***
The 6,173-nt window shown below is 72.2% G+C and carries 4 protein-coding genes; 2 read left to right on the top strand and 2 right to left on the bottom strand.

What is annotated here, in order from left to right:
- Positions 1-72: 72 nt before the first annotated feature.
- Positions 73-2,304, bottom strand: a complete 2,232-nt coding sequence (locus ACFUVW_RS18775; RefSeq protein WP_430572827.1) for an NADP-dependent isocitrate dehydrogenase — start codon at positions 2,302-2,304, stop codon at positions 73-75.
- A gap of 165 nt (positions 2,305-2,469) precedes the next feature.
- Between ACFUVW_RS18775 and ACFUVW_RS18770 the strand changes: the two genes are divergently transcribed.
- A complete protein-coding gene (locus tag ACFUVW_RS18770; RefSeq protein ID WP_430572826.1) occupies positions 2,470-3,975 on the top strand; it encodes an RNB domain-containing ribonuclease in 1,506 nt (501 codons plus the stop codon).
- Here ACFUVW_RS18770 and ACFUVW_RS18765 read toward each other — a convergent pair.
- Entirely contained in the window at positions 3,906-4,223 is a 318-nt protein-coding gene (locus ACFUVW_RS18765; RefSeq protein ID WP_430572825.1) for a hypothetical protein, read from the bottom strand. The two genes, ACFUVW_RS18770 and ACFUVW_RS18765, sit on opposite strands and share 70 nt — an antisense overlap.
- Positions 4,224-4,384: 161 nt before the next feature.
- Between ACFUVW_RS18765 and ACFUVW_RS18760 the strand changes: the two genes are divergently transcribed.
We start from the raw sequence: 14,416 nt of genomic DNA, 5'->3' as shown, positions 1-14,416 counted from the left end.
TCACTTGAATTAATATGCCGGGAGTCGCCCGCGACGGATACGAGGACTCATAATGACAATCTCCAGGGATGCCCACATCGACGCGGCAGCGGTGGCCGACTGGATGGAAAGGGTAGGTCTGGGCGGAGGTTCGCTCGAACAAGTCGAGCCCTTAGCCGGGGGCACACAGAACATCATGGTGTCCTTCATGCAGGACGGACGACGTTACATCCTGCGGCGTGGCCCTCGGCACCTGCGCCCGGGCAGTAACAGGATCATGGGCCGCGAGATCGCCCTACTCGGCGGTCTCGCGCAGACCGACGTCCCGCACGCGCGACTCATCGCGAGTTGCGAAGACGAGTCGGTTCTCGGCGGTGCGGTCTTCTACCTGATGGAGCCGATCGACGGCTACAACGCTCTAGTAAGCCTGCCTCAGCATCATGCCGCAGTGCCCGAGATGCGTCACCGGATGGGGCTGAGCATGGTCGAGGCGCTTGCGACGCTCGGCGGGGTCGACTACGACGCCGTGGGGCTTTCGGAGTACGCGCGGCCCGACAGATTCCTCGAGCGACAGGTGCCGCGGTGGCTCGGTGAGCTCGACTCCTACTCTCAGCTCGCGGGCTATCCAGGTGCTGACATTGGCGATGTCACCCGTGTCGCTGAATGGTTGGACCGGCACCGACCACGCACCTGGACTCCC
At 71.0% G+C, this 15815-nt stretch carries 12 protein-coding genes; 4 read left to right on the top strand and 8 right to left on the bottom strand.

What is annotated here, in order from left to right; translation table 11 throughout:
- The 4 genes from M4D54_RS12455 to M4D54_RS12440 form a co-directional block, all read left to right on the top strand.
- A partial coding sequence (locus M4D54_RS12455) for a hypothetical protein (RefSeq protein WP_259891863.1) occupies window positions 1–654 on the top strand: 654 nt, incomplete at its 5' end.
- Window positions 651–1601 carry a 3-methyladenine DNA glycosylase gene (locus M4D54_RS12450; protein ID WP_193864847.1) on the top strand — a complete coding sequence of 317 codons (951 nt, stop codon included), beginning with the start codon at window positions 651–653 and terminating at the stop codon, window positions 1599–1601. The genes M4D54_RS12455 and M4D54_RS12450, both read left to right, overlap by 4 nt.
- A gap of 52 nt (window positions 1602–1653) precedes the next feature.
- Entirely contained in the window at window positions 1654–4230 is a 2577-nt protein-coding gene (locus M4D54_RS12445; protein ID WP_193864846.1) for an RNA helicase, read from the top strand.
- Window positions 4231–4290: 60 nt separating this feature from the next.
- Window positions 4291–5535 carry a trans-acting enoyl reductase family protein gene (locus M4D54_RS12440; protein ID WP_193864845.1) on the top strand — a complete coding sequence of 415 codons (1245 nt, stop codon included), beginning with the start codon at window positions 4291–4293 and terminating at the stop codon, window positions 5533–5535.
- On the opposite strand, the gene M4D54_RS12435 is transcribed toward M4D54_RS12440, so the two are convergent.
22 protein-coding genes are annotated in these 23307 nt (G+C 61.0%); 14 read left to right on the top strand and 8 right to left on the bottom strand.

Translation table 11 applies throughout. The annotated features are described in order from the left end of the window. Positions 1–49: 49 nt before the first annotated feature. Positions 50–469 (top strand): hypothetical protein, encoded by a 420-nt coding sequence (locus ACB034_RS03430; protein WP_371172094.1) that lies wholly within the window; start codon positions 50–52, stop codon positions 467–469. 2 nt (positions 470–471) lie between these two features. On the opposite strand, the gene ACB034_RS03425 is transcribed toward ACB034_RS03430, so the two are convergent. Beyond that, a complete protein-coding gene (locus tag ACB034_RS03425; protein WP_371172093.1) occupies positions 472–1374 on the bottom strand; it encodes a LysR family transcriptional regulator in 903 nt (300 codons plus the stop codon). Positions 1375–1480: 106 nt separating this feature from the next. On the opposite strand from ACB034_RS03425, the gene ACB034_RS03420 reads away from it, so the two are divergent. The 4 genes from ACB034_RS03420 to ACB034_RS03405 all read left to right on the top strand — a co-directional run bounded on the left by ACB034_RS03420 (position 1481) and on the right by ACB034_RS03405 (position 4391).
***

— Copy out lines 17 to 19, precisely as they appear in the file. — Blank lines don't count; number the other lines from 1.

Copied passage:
- A partial coding sequence (locus M4D54_RS12455) for a hypothetical protein (RefSeq protein WP_259891863.1) occupies window positions 1–654 on the top strand: 654 nt, incomplete at its 5' end.
- Window positions 651–1601 carry a 3-methyladenine DNA glycosylase gene (locus M4D54_RS12450; protein ID WP_193864847.1) on the top strand — a complete coding sequence of 317 codons (951 nt, stop codon included), beginning with the start codon at window positions 651–653 and terminating at the stop codon, window positions 1599–1601. The genes M4D54_RS12455 and M4D54_RS12450, both read left to right, overlap by 4 nt.
- A gap of 52 nt (window positions 1602–1653) precedes the next feature.